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Up for a Challenge

COE obstacle course teaches teamwork, on the ground and in the air.

Stretch yourself: The course's elements include a wall that participants must work together to scale, as well as (below) a balance challenge called "Quadrophenia" and (above) the "Leap of Faith."

Stretch yourself: The course’s elements include a wall that participants must work together to scale, as well as (below) a balance challenge called “Quadrophenia” and (above) the “Leap of Faith.”

In a forest five miles from campus, last night’s rain drips off the leaves as strident insects buzz in the muggy morning air. Twelve newly acquainted MBA students stand in a spiral, hand-in-hand—and when their instructor gives the command, they uncoil like a whip. Hands still connected and with arms outstretched, they race the clock to reach their objective: a plush fish. Without breaking formation, they have to snag the “client” and reel him in. “It may seem silly,” admits their instructor, Matt Cowburn, “but there’s an underlying reason for everything we do out here.”

It’s a typical day during the busy summer season at the Hoffman Challenge Course, a Cornell Outdoor Education facility located in the hamlet of Varna. By integrating a variety of physical obstacles with group problem-solving exercises, the course teaches teambuilding and leadership skills to groups from on and off campus. Opened in 1997 and operated year-round, it’s one of the largest facilities of its kind in the country. It hosts more than 4,000 participants each year for hands-on training at a time when teamwork and cooperative learning are seen as increasingly vital, both in higher education and in the business world. “There’s a lot of focus around not only having theoretical knowledge, but also being able to get along with others,” notes Amy Kohut, director of the Cornell Team & Leadership Center, the COE program that oversees the course.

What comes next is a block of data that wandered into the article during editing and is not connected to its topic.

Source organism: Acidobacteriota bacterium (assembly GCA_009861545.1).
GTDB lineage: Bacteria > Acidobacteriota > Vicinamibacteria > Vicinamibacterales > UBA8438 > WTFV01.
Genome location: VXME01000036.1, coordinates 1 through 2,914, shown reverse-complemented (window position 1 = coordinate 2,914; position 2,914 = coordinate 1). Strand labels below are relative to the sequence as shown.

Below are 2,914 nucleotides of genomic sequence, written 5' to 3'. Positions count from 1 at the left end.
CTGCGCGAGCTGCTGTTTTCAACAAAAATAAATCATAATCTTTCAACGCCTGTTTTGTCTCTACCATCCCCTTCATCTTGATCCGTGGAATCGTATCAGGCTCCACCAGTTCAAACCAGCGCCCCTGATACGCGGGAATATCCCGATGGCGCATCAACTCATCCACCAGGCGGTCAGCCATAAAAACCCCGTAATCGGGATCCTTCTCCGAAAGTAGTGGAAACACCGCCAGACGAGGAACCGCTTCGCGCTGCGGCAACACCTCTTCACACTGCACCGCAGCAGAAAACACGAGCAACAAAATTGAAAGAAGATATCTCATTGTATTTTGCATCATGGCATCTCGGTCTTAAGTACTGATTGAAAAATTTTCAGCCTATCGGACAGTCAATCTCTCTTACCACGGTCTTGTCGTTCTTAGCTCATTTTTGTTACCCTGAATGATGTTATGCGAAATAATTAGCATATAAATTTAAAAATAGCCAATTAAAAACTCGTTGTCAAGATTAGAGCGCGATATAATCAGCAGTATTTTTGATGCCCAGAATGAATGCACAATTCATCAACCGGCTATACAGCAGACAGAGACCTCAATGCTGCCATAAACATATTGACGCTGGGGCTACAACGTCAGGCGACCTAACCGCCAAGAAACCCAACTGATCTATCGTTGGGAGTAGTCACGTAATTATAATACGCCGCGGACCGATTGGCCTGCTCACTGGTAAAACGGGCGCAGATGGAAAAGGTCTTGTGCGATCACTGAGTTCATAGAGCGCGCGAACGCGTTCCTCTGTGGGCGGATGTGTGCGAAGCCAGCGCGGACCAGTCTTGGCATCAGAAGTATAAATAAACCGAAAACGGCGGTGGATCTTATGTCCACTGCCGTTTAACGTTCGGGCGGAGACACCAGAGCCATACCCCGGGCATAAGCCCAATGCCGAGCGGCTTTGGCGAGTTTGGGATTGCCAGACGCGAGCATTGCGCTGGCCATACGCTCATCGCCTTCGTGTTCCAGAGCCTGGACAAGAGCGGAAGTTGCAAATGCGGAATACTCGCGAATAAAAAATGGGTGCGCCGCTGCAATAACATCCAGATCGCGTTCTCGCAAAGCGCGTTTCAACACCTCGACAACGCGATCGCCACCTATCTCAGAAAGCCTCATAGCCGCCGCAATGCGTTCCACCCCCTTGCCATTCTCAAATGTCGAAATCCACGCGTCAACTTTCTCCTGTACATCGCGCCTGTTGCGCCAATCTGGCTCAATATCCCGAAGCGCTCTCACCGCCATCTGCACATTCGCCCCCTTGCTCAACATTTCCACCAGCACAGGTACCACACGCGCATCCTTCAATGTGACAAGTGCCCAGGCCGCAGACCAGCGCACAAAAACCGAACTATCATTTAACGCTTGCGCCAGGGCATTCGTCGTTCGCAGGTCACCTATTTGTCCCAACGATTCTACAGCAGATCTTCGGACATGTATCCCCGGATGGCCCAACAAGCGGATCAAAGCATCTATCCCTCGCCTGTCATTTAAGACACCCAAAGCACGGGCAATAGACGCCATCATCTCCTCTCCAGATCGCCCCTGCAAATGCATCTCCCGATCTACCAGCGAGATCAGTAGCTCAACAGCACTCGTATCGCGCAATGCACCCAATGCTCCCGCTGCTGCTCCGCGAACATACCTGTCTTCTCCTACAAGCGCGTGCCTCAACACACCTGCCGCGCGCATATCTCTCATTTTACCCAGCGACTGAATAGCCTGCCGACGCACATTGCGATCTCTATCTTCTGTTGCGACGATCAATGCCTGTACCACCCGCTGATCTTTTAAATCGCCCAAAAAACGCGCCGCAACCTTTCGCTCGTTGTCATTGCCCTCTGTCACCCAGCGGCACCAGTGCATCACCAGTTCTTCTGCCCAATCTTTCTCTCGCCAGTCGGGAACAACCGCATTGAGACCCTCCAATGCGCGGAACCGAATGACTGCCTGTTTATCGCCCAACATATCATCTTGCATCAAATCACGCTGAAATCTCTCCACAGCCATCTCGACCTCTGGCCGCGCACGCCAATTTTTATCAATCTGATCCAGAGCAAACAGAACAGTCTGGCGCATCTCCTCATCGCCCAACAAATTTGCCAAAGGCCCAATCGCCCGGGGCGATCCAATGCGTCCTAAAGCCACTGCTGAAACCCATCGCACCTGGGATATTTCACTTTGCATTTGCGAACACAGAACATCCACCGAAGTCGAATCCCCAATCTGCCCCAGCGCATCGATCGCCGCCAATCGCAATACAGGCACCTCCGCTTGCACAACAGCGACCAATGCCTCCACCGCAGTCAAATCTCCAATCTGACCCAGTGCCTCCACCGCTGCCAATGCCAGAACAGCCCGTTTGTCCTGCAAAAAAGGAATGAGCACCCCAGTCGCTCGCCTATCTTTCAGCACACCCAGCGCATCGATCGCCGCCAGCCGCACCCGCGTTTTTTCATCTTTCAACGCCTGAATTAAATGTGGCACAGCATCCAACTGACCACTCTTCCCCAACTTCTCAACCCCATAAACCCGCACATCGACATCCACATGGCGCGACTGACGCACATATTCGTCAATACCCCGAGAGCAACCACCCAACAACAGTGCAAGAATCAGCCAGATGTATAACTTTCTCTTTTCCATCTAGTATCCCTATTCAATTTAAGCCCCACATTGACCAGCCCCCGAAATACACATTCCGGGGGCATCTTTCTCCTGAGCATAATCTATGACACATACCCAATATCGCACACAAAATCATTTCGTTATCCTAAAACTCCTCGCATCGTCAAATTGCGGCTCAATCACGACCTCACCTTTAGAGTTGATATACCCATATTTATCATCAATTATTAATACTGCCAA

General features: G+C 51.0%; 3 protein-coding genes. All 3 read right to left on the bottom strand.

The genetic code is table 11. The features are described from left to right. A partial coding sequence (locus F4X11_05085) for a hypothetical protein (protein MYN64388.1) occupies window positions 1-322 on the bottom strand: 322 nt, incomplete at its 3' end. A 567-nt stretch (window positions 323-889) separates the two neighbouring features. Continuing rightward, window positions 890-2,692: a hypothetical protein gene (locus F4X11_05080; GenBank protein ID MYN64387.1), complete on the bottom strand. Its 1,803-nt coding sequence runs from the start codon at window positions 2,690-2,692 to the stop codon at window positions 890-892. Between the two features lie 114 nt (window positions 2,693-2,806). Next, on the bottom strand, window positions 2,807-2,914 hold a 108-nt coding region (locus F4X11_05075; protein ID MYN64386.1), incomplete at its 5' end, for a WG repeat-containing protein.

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On a Monday in July, the course is hosting the Johnson School’s newest crop of executive MBA students. Today marks the beginning of a week-long orientation in which they’ll cultivate interpersonal skills while getting to know their classmates; it’s part educational exercise, part icebreaker. Since their MBA program is geared toward people who are already employed full-time, they’ll spend much of the next two years in different locations, studying virtually—which makes this first week particularly vital. And, Kohut says, navigating the Hoffman course presents an ideal bonding experience, noting that “the connections people form here are very special.”

The course includes some thirty ground-level elements—for example, a fourteen-foot wall that participants cooperate to scale using each other’s bodies—as well as high challenges suspended twenty to forty feet in the air. Underpinning the Hoffman philosophy is the integration of education with physical activity, a method known as kinesthetic learning. “When you’re physically doing something, there’s a whole-body connection to your memory,” explains Kohut. “I have people that come up to me and say, ‘Ten years ago, you were with me when I dove off of this’ or ‘I jumped off of that’—and because it was kinesthetic, they remember the experience very clearly.”